Ehud Olmert's proposals, presented in an interview with the Yediot Ahronot daily on Sunday, are seen as a way for Prime Minister Ariel Sharon to test reaction to such measures.

Proposing Israel retreat to its own border, Olmert told journalists he was speaking for many members of the Likud Party who feel the same way.
  
Israeli media have also quoted Sharon's advisers as saying that if peace efforts fail, he might dismantle some settlements, annex others and turn a separation barrier Israel is building in the West Bank into a border.
 
Reaction

Public Security Minister Tzachi Hanegbi of Sharon's Likud party said Olmert's proposal would "endanger" Israel.

"There is no way that the Likud leadership will adopt this frightening withdrawal," he told Yediot.
  
Israel Radio reported that far-right cabinet minister Avigdor Lieberman got into a heated argument with Sharon over the proposals. 
  
Housing Minister Effie Eitam of the National Religious Party told Israel Army Radio that his party would abandon the government if Olmert's ideas are adopted.  

However, Israel's PM tried to reassure ministers, saying any plan would be submitted to the cabinet for approval.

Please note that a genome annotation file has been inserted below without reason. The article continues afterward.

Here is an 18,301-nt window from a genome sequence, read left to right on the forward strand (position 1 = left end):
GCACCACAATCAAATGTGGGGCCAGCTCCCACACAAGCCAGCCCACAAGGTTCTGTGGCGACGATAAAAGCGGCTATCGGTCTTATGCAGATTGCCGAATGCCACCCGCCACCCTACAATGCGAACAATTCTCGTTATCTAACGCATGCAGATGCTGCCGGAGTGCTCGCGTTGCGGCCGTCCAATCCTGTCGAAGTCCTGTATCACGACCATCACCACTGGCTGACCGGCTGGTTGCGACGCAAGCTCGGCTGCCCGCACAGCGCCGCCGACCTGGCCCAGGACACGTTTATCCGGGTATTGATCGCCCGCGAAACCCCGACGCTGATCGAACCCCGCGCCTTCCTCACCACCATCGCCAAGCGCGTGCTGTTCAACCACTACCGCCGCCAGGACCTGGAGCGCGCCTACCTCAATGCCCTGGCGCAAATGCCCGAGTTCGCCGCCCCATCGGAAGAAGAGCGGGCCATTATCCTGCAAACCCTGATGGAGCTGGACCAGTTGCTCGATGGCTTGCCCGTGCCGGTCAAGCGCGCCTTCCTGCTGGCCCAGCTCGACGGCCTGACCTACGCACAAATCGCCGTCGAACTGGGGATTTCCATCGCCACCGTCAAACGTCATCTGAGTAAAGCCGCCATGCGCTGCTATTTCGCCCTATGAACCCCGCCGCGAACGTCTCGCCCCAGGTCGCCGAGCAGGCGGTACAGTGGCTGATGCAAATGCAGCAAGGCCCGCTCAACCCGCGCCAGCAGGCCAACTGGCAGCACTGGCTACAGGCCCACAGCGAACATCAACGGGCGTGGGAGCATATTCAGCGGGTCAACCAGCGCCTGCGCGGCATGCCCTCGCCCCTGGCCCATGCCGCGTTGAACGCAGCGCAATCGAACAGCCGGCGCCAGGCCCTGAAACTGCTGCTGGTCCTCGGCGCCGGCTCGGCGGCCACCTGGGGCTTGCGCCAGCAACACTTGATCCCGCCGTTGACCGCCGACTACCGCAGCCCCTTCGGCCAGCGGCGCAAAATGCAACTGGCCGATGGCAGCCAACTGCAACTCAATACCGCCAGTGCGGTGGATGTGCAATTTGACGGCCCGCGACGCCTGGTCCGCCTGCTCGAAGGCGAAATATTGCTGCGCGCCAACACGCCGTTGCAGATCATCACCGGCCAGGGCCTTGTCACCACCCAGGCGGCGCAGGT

Some support

There appears to be growing support in Israel for a withdrawal from at least parts of the West Bank and Gaza Strip, where the Palestinians hope to establish an independent state.

A recent poll showed 60% of Israelis supporting a plan to unilaterally dismantle some settlements if talks fail.
  
Immigrant Absorption Minister Tzipi Livni, a Likud member, told Army Radio that concessions were inevitable.

"Our mission is to have Israel be a Jewish and democratic and secure state," she said. This "will force us to give up part of the Land of Israel."
  
Former Prime Minister Ehud Barak, of the opposition Labor party, told the radio that "the Likud clearly deserves an extended hand" if the Olmert plan was adopted.

Plans

Sharon's adviser, Raanan Gissin, would not say what ideas Sharon was considering, but said the government remained committed to the US-backed road map peace plan.

The road map envisions a negotiated agreement, with a Palestinian state by 2005.
  
Meanwhile, Olmert added that instead of waiting for an agreement that might not happen, Israel should "act unilaterally, [and then] there is a good chance that we will be able to carry it out".